The earthworm-rich soils, so prized by organic farmers, are being achieved through contemporary no-till (or no-plough) techniques. In Australia, most farmers use rotation to get crops out of synchronisation with weeds and to return nutrients to the soil. Natural predators are being used to control pests, and companies such as Dow Chemical are producing safe, short-acting pesticides. In fact Dow's latest pesticide, Spinosad, is also happily used by organic farmers because it is naturally produced by bacteria. [more]
In other words, agribusiness has rid itself of its greatest ills, yet retains its greatest efficiencies. Experiments in organic, local, and fair trade economies are necessary, and each represents a considerable and important ethos agriculture has yet to fully absorb, but I have to wonder: is it time to give the free-market food market another chance?

Pumpkin Pie (food labels)
Finally, these days it seems to take some kind of special training to understand food labels. Free range? Organic? Organic Plus? Wild? Natural? McSweeney's has the perfect glossary:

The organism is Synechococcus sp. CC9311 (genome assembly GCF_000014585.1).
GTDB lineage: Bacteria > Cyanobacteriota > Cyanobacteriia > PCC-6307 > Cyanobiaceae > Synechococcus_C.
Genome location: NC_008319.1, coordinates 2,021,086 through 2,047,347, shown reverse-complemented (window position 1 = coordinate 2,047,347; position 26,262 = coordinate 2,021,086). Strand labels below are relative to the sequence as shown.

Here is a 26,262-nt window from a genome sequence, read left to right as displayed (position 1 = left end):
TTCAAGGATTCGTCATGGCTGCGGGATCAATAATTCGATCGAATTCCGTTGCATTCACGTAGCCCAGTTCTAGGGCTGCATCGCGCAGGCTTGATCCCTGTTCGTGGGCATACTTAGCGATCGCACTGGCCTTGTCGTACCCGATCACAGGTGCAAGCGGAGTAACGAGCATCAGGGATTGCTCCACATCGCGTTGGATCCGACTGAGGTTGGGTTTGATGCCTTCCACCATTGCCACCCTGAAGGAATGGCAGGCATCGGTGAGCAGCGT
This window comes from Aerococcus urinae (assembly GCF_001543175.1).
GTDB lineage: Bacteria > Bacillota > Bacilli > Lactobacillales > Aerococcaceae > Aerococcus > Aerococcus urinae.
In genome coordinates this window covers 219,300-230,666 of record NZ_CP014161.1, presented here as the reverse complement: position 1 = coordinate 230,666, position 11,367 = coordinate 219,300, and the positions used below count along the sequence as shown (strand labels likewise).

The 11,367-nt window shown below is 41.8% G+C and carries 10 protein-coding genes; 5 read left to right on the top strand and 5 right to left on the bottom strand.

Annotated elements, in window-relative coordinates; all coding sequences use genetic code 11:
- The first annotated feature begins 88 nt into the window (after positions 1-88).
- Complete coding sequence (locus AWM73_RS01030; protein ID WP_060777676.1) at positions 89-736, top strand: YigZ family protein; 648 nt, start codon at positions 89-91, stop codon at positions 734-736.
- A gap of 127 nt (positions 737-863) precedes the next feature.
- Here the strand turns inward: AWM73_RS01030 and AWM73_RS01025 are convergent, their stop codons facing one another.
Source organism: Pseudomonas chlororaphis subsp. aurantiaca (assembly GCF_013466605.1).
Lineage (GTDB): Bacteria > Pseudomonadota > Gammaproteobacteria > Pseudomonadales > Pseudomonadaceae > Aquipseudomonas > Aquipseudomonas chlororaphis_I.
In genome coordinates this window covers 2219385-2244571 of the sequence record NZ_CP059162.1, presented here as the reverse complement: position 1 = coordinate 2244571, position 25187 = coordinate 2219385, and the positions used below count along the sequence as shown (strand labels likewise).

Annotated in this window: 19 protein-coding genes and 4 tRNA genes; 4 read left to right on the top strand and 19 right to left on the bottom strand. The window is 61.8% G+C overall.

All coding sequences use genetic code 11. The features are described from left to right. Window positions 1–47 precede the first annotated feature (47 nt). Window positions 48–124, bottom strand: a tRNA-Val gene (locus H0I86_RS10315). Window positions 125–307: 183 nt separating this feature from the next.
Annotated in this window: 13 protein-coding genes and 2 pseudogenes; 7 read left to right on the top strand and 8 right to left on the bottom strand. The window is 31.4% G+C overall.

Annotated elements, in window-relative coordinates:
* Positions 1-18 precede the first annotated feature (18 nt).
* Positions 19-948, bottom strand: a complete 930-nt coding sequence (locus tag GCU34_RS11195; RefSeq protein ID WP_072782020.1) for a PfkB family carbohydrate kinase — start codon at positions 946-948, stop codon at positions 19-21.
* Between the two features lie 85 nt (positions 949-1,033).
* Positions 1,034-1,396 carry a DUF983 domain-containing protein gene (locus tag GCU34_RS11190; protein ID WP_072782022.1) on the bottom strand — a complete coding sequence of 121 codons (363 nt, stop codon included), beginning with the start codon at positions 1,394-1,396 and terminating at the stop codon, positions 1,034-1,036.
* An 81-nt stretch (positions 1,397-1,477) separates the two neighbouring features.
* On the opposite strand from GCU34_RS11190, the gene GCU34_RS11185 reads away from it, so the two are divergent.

Local. This is food grown by local farmers who dislike you because you're living in the subdivision that used to be prime farmland owned by their grandparents. Local food may be purchased at farm stands, which is where your children will someday be buying pot. If you buy local organic foods, you may skip dinner altogether and ascend directly to heaven, where you'll be greeted by 72 varietals of virgin olive oil.

Saturday, 10 November 2007

beer and exercise

Infinite Heineken, originally uploaded by hoobiewan.

It turns out, beer is a better post-workout drink than water. There's a study, but I've chosen not to fact-check this one.

Inside a beer vat, originally uploaded by hoobiewan.

The Great Church of Heineken, originally uploaded by hoobiewan.

a town called Hilvarenbeek

Out my window: quaintness!, originally uploaded by hoobiewan.

Despite being a very small town, Hilvarenbeek has a windmill, a church, and a hotel. I have not much to say about Hilvarenbeek, except that the bus runs once per hour most of the day (twice hourly in the early morning). Like any good inn, there is an active bar downstairs at the Hotel Brabant. Although lodging away from the cities was inconvenient once or twice, the price was right and I did see a lot more of the countryside than I might otherwise have done.

My hotel from the outside, originally uploaded by hoobiewan.

My hotel from the outside, originally uploaded by hoobiewan.

The church, originally uploaded by hoobiewan.

CAUTION! Tractors!, originally uploaded by hoobiewan.